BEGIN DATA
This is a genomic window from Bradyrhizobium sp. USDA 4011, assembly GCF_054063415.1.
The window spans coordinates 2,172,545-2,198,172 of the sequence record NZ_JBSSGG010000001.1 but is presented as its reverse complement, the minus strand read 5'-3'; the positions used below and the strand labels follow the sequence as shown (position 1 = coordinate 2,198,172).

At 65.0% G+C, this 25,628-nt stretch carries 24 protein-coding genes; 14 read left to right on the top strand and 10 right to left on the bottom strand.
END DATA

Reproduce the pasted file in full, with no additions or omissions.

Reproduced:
This is a genomic window from Bradyrhizobium sp. USDA 4011, assembly GCF_054063415.1.
The window spans coordinates 2,172,545-2,198,172 of the sequence record NZ_JBSSGG010000001.1 but is presented as its reverse complement, the minus strand read 5'-3'; the positions used below and the strand labels follow the sequence as shown (position 1 = coordinate 2,198,172).

At 65.0% G+C, this 25,628-nt stretch carries 24 protein-coding genes; 14 read left to right on the top strand and 10 right to left on the bottom strand.